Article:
Mile Flashbacks

When the second weekend of September presented the opportunity to race the 5th Avenue Mile a day before running the New York City Marathon 18 Mile Tune-Up, I found the distance juxtaposition irresistible. Though I assumed the mere mile trek would be a comparative cake walk, I was soon reminded that such expectations can be quite deceiving.

As I walked the handful of blocks west toward 5th Avenue on that overcast Saturday morning, I had vivid flashbacks to my elementary school days. Each year our physical education class would face what seemed like nothing short of a herculean task: run a mile. For many, myself included, it was the most dreaded day of the year.

Screen Shot 2014-09-30 at 8.52.22 PMFour laps around the track seemed like cruel and unusual punishment. Having the shortest legs in the class, I always thought one or two laps should suffice. Now, decades later, I still had relatively short legs – very possibly the shortest among those who would soon be voluntarily lining up to test their speed. As I neared the start area, I marveled at how my perspectives toward running had changed.

The mile-long stretch of New York City’s famed 5th Avenue seemed like such an easy distance. After all, I had grown accustomed to incorporating the qualifier “just” whenever describing a 5K or even a 10K. I had forgotten that underestimating the challenge at hand often leads to surprises.

I had grown so overconfident that it wasn’t until I was lining up alongside the other runners in my heat that I realized I had absolutely no idea how I should pace myself. Looking around, I wondered what the chances were that I’d finish dead last. After all, with runners divided according to gender and age it was a much smaller heat than I’d anticipated. Though on this day I’d be running in the 35-39 age grouping, suddenly I felt as though I was 10 years old again. I couldn’t remember the last time I had been so nervous before a race.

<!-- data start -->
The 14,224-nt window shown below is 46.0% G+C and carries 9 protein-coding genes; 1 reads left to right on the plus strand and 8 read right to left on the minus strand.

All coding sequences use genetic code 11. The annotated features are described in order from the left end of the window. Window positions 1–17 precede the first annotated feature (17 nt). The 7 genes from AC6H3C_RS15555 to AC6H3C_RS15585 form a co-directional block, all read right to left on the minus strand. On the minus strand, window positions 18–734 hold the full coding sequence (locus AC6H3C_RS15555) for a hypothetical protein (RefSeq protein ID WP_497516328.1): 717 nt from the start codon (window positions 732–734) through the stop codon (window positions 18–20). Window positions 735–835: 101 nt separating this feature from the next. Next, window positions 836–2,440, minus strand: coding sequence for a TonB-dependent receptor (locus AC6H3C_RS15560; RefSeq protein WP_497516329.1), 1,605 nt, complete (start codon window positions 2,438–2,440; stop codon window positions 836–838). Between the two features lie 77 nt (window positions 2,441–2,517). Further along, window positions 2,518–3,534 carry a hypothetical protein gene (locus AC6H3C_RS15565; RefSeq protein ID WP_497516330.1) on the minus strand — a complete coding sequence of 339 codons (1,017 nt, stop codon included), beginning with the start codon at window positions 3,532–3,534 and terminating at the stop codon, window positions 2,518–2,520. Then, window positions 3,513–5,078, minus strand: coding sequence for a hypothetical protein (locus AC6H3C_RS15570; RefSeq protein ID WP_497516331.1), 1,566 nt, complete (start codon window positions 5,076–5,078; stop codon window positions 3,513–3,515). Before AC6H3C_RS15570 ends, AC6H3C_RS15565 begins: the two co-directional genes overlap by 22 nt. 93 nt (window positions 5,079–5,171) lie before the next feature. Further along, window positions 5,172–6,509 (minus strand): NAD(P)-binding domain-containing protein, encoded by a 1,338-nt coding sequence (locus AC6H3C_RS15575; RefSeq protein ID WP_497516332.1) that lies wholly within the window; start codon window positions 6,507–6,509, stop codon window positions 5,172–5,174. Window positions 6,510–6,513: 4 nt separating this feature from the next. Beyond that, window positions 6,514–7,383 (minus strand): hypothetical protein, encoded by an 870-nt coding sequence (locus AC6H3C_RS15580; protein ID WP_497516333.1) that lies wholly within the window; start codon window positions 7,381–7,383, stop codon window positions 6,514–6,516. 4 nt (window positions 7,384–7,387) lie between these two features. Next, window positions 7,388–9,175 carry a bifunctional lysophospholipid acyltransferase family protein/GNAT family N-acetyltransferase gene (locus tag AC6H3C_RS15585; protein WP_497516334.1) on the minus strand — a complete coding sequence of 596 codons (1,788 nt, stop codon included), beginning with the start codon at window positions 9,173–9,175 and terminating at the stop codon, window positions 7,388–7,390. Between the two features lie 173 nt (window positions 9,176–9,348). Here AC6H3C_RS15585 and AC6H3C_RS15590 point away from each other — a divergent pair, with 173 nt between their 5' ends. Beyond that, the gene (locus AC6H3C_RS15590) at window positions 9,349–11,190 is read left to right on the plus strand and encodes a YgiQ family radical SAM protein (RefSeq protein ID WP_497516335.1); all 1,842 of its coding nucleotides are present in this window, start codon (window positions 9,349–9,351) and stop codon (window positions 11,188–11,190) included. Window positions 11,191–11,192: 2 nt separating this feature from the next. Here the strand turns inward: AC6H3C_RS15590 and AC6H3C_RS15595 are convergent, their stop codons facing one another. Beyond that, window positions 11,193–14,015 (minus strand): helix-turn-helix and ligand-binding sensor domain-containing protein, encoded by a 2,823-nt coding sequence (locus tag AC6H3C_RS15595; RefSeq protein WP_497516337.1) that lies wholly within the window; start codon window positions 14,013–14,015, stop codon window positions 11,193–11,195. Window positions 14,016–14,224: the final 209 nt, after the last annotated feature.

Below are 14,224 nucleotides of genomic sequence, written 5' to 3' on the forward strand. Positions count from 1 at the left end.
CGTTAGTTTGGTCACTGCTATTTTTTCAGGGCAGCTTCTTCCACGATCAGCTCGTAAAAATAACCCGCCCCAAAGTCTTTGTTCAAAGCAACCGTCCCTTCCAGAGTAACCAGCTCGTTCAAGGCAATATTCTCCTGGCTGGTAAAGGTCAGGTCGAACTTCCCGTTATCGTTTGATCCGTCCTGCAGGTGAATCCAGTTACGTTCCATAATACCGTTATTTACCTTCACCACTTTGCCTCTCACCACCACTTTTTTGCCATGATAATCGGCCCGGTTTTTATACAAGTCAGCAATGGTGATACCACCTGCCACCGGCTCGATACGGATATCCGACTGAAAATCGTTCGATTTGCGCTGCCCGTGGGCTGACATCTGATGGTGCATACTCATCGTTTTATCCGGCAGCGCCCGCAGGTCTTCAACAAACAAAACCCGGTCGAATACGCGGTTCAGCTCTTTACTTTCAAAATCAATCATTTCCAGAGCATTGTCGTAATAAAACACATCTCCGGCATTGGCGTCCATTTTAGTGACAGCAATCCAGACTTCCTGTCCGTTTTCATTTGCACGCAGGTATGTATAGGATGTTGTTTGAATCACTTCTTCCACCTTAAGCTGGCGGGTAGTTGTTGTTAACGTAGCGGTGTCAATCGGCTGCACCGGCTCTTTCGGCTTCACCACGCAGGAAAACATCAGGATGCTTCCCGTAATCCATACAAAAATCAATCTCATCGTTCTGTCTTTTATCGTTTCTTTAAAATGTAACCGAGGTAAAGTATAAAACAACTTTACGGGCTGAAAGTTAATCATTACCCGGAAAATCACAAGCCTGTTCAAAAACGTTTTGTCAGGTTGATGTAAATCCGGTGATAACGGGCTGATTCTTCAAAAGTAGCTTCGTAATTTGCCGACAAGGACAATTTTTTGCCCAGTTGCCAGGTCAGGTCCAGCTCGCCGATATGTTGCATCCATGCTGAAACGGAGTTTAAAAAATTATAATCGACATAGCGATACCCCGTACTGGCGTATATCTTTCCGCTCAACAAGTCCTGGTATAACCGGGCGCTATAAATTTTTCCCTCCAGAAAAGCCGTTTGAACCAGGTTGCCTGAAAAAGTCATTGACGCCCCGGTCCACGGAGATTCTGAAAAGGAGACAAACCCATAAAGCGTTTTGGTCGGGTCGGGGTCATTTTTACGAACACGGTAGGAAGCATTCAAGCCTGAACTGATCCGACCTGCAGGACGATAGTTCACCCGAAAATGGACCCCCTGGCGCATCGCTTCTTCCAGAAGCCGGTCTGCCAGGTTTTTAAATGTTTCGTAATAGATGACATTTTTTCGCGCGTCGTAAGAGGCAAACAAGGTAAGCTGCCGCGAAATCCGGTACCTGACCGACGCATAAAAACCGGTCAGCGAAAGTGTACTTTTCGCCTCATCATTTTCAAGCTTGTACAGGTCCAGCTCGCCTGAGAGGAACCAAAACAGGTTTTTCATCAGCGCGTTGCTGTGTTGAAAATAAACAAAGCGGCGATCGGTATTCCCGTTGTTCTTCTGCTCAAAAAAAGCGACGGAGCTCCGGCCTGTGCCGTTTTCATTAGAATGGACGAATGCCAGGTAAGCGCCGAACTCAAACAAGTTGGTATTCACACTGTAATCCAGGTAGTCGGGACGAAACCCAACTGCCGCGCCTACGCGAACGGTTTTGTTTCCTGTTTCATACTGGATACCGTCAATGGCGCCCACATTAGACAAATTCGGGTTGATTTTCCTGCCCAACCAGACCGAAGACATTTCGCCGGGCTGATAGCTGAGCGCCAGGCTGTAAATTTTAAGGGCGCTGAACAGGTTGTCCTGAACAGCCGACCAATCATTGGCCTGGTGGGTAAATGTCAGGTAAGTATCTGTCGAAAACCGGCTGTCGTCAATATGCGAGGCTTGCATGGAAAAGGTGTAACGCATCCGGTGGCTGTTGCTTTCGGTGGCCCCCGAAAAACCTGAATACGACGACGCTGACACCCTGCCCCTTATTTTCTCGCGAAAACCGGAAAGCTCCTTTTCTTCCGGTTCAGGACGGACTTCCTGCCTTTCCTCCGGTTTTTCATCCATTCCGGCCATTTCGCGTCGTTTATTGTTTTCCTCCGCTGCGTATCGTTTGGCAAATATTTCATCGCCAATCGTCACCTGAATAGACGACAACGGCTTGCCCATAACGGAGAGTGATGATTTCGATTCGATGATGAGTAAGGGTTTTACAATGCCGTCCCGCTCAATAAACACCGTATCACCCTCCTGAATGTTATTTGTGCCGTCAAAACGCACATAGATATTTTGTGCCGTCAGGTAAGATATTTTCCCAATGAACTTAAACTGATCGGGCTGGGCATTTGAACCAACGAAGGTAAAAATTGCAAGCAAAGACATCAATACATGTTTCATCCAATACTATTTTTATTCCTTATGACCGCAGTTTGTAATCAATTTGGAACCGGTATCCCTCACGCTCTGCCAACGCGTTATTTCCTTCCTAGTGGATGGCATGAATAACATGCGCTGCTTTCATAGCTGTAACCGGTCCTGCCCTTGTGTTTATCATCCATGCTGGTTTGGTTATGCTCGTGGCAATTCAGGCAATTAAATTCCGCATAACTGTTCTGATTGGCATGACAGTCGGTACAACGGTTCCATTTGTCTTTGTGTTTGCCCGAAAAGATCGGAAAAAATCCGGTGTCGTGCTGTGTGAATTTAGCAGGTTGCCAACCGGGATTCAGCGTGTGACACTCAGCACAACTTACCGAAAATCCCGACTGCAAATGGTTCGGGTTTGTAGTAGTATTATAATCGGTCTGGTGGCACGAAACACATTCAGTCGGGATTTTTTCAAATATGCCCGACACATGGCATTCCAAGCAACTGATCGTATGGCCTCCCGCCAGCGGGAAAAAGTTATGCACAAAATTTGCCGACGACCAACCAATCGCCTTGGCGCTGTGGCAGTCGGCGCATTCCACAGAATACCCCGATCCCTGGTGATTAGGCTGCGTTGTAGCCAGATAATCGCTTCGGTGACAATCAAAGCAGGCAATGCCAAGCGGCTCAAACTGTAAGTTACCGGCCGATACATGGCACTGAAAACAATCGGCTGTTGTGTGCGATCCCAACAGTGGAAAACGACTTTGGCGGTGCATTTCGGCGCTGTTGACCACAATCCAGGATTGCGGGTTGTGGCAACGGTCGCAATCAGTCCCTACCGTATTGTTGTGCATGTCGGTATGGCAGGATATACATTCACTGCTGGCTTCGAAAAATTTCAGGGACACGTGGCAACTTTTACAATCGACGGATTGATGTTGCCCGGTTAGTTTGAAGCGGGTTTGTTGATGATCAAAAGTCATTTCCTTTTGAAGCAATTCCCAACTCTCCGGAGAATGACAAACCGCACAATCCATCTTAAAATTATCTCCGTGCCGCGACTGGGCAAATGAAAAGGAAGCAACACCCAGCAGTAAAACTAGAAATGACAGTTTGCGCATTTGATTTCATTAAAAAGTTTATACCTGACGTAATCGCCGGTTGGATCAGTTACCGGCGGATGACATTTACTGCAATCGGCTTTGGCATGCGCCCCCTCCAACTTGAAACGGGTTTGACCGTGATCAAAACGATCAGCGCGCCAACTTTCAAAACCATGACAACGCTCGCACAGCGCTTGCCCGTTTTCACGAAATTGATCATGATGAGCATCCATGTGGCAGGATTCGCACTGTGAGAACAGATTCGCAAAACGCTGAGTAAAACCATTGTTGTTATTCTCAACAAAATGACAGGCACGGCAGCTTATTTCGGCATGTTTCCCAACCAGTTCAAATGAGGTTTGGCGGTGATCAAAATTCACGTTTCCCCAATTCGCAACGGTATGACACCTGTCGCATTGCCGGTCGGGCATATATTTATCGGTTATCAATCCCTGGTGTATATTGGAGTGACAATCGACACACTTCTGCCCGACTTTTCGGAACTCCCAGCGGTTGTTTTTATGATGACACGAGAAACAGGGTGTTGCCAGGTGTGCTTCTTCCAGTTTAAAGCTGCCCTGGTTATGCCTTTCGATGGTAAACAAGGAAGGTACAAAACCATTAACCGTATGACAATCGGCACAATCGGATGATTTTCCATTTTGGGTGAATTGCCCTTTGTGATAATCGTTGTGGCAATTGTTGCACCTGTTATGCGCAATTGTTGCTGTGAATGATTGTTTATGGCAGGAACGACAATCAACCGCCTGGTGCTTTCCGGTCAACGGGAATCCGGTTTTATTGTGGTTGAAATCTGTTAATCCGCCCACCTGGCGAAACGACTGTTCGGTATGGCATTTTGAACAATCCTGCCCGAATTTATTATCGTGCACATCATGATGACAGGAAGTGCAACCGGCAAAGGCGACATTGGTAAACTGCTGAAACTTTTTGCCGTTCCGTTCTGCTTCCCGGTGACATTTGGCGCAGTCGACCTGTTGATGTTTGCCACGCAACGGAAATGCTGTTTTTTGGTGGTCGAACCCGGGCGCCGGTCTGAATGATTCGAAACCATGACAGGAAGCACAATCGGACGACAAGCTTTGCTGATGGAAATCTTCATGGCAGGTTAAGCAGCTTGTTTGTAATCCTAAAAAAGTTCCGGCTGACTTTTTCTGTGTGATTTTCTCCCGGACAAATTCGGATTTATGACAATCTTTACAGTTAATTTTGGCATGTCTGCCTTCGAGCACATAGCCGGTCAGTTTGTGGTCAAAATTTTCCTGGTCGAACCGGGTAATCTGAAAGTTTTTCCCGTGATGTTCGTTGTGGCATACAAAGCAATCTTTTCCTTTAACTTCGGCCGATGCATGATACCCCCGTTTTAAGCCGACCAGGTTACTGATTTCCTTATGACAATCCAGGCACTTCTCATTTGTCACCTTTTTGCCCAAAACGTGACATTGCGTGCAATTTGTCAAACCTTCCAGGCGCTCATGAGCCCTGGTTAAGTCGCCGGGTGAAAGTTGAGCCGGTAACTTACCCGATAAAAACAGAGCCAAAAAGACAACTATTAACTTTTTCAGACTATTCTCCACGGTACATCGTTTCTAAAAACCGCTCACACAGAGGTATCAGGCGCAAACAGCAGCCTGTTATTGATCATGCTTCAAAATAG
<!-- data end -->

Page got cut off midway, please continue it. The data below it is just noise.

At the sound of the gun my reflexes took over, and I just started running. My mind was as empty as the blanks in the starter’s pistol. As a steady stream of runners passed by me, I felt as thought I was moving in slow motion. Any sense of speed or effort was suddenly gone.

At the quarter mile mark my legs were slowing down and my lungs were burning. I stared at the sign in disbelief – surely I had tone farther than the equivalent of one lap around a track. Were my eyes playing tricks on me?

Screen Shot 2014-09-30 at 8.55.11 PMBy the time I hit the halfway point, I was gasping for breath. In all of the distances I’ve completed to date, this measly mile had quickly become my most difficult. My chest and lungs were killing me. I just wanted to finish.

Miraculously in the final quarter mile, with the finish line in sight, I trained my sights on a runner ahead of me who appeared to be struggling too. From the safety of the finish area I looked behind me, not exactly sure what I’d see. Though there were some runners still making their way across the mats, I felt no comfort in knowing I hadn’t finished dead last. Gasping for breath, I half expected to see my old classmates milling around – I felt as though I had traveled through time back to Woodrow Wilson Elementary School.

The burning sensation in my lungs was real and painful. Initially I felt completely dejected. But as I headed back north I tried to wrap my head around the surreal experience.

As reality set in, I realized that I had let my mind get the best of me, and I’d started out too fast. Had I eased into the race – even a little – I probably would have fared better. I also should have considered practicing some mile intervals, so I had a better sense of what to expect. While I had enjoyed improving on the 800 intervals in my marathon training plan, they didn’t prepare me to properly pace a fast mile.

Screen Shot 2014-09-30 at 8.53.45 PMIn addition to the obvious takeaways, I was also left with a number of questions. Why had my lungs burned – was it a function of hitting my VO2 max threshold to an extent I hadn’t previously done? Was the mile a distance that my frame and body just isn’t wasn’t meant to run well?

Despite feeling like the longest mile I’ve ever run, my official time of 7:06 revealed it had actually been my fastest. Ever. It may not have been the prettiest performance, but I survived.

Yes, I finished toward the back of the pack – just like when I was ten. But the intervening decades has given me the perspective to appreciate what really matters: the true enjoyment derived from running comes from within. Armed with a new distance PR to improve upon, I look forward to taking on the mile next year with the wisdom that only comes from experience, practice and, of course, age.

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